"What you think is a position of knowledge [is] just privilege and nothing else."
The Indian environmental movement has had a long and fascinating history. While young India’s charismatic leaders were instrumental in instituting laws to protect nature and wildlife, powerful social movements fought to bring to light the important connection between development, the environment, and vulnerable people. Environmental justice in the Indian context has arisen from these movements and we now have laws and regulation that are intended to protect people and compensate them for what they stand to lose.
Today we see environmental awareness growing in urban India. The middle classes have agency like never before - suddenly conscious of fragile urban landscapes, they are demanding and coming together for better solid waste management, to clean up roads anonymously and beautifying urban landscapes, to launch huge beach cleaning initiatives, and even taking to the streets to reject large flyovers. Society is starting to move in, fight for and take matters into its own hands.
On the flip side, the poor, vulnerable, and marginalised are also being impacted directly by the poor state of the environment. Justice, in the context of environmental issues is meant to be a leveller. And the extent to which Indian law has expanded these past 70 years, to address environmental justice is admirable. The purview of the law is vast and empowering, when harnessed and leveraged correctly.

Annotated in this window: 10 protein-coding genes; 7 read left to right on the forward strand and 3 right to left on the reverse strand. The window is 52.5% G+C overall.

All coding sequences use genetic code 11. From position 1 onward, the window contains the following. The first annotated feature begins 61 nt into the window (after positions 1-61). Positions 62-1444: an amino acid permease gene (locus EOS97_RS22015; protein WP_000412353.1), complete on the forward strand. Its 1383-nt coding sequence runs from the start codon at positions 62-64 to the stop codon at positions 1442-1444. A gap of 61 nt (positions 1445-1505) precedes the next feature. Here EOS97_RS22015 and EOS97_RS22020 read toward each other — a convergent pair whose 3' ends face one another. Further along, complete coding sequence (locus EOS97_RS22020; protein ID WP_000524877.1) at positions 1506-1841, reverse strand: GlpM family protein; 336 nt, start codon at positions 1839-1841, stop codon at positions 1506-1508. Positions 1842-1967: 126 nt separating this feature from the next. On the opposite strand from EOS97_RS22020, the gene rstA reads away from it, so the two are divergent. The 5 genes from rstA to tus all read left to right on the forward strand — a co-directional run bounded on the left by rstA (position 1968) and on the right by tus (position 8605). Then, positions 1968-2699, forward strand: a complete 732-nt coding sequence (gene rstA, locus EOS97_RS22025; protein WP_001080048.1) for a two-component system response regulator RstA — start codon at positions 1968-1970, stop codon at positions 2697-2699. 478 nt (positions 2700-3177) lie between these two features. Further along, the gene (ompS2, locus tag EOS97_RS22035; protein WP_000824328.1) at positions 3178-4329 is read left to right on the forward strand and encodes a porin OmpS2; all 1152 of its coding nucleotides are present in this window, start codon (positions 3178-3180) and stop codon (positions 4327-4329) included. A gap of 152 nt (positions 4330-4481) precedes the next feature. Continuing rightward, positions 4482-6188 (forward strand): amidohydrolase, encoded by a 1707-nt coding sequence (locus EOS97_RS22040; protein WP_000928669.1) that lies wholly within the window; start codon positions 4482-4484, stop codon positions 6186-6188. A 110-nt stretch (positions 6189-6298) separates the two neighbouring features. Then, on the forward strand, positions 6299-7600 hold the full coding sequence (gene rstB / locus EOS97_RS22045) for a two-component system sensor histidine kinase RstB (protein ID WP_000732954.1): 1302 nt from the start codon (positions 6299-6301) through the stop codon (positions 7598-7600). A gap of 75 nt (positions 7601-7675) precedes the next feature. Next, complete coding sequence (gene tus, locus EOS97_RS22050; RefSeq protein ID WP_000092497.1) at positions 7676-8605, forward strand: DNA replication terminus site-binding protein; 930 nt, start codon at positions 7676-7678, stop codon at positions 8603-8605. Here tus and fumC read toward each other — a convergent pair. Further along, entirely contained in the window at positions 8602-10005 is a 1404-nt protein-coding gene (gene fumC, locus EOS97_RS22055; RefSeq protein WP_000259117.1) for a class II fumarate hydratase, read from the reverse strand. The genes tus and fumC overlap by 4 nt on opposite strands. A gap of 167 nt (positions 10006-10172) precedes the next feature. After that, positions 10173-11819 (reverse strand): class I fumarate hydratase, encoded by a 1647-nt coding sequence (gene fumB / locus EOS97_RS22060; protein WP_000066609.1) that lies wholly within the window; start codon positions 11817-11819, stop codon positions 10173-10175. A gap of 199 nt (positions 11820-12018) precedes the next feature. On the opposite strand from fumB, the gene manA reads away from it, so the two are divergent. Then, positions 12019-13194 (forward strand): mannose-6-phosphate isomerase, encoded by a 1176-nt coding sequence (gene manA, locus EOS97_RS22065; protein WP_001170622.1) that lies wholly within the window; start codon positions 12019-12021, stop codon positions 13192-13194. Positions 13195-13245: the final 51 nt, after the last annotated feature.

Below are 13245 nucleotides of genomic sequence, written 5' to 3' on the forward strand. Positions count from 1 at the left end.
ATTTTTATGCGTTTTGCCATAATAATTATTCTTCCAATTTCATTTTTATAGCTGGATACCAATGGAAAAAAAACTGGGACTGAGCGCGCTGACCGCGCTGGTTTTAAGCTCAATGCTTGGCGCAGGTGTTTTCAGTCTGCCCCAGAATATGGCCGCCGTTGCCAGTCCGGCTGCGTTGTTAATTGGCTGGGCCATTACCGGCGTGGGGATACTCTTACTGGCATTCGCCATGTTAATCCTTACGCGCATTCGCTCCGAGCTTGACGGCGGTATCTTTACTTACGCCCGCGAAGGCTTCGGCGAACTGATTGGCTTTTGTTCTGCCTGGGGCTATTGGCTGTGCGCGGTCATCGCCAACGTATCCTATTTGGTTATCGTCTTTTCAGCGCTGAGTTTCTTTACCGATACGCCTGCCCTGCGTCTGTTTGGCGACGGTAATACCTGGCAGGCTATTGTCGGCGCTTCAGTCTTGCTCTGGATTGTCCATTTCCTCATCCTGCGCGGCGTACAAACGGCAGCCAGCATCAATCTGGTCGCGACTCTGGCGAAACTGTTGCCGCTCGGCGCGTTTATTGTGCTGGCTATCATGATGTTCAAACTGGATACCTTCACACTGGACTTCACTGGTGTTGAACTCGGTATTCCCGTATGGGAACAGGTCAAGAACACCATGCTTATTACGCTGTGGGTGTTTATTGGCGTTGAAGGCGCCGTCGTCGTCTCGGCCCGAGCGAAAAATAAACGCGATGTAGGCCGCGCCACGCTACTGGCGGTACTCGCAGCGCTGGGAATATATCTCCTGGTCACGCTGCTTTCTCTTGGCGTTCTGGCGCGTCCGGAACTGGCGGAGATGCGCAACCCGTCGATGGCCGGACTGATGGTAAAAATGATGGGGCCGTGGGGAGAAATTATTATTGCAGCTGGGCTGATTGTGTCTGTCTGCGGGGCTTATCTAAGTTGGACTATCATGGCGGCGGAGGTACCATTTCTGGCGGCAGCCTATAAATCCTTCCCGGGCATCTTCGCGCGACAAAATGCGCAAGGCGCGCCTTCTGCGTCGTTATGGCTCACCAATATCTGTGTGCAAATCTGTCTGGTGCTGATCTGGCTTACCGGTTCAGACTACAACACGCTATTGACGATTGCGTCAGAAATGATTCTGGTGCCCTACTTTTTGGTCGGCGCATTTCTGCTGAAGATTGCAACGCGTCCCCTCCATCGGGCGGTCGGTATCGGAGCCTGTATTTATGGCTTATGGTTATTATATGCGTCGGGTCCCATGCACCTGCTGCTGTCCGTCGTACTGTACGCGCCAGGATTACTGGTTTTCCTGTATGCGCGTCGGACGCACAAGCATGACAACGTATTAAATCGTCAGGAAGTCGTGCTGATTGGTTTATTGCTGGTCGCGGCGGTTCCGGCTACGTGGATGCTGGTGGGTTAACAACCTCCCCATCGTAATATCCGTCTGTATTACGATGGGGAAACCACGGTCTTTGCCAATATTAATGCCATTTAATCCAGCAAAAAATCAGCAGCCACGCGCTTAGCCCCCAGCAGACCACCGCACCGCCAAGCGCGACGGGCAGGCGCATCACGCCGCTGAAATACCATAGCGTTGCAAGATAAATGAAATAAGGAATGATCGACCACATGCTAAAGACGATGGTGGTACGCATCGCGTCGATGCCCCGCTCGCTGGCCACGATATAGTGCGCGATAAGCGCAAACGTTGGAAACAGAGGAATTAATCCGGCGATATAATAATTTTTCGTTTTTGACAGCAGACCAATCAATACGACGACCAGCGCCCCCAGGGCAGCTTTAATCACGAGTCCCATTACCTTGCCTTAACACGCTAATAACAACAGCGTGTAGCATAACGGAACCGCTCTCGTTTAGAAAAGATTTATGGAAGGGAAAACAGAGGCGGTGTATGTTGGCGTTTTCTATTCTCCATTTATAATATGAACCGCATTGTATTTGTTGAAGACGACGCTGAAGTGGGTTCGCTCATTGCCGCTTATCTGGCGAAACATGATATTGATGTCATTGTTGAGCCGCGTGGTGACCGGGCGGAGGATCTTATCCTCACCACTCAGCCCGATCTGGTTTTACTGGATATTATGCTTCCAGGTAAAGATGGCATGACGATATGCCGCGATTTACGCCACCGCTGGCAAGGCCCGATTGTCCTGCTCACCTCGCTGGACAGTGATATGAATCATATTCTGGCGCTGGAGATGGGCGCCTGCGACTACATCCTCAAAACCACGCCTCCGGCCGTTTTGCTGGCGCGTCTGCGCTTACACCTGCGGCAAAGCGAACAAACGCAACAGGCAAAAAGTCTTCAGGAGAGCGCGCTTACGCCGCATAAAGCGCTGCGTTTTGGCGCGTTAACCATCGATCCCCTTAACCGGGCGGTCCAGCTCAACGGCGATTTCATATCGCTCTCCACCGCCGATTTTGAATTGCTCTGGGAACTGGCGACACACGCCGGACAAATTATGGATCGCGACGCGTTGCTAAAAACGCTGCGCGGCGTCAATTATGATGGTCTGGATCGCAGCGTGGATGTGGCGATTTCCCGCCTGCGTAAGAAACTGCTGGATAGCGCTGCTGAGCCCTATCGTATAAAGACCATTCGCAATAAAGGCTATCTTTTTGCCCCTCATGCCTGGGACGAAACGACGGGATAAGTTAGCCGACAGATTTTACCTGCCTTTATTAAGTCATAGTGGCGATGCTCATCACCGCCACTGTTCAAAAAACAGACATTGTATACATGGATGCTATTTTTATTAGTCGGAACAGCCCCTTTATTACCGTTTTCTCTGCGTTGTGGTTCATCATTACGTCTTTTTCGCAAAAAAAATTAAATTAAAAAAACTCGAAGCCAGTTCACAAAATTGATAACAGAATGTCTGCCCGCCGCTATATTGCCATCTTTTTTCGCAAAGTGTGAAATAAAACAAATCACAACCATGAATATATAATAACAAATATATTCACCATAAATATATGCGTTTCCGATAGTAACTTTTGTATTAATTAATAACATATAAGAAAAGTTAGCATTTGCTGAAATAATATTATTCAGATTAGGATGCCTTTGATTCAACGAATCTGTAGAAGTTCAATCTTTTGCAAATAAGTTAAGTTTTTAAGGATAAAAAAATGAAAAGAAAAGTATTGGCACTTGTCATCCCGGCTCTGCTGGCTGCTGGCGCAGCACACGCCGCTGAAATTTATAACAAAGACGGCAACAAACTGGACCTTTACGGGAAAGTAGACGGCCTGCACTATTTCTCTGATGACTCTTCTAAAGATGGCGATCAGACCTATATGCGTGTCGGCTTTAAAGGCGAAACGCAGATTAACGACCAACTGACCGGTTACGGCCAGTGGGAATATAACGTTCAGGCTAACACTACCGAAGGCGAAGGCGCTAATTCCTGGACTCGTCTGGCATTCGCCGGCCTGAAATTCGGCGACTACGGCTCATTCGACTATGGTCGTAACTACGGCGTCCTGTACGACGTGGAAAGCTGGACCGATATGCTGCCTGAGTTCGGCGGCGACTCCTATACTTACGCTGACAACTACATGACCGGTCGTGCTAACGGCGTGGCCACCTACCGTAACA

In this episode of In the Field, we examine how urban environmentalism can dominate ideas of what kind of planet we want for ourselves, what kind of nature we want to protect, conserve, and how we are going about doing it. While we believe we're fighting a fight for the greater common good, how are we ignoring or forgetting the fight for environmental justice that is about the specific issues faced by the vulnerable? And how do we make a connection between the fight for the greater common good and the fight for justice?
Listen to Kartik Shanker, Director of ATREE on how the Indian conservation movement has evolved from being more nepotistic to becoming more democratic. Kanchi Kohli and Manju Menon explain what lead to the development of environmental regulation in India, and their colleague Maruti Gowda, a clam fisherman from Karnataka tells us how he helps his and other vulnerable communities claim what is rightfully theirs from their local governments - thanks to the CPR-Namati Environmental Justice Programme.
We hear from Priya Ramasubban about her journey and experience as one of the pivotal actors in the Kaikondrahalli Lake rejuvenation effort in Bangalore; and from Leo Saldanha, Head of the Environment Support Group on how caste has been perpetuated in urban India's municipal waste management system. Asher Ghertner, Director of the South Asia Studies programme at Rutgers University discusses the legal discourse around the commons - air being the ultimate commons.
Many thanks to Gramvaani for sharing the first audio clip you heard. Please do take some time and check them out , they do excellent work, and tell very important stories for our times.
Many thanks to Gramvaani for the introductory audio clip.
Photos: Title photo by Radhika Viswanathan. Other photos by Samyuktha Varma and Radhika Viswanathan.
Sounds: Audio clip by Gramvaani.
Theme Music by Hollis Coats. Recorded at Third Eye Recording Studio, Bangalore.
In the Field is supported by Rohini Nilekani Philanthropies.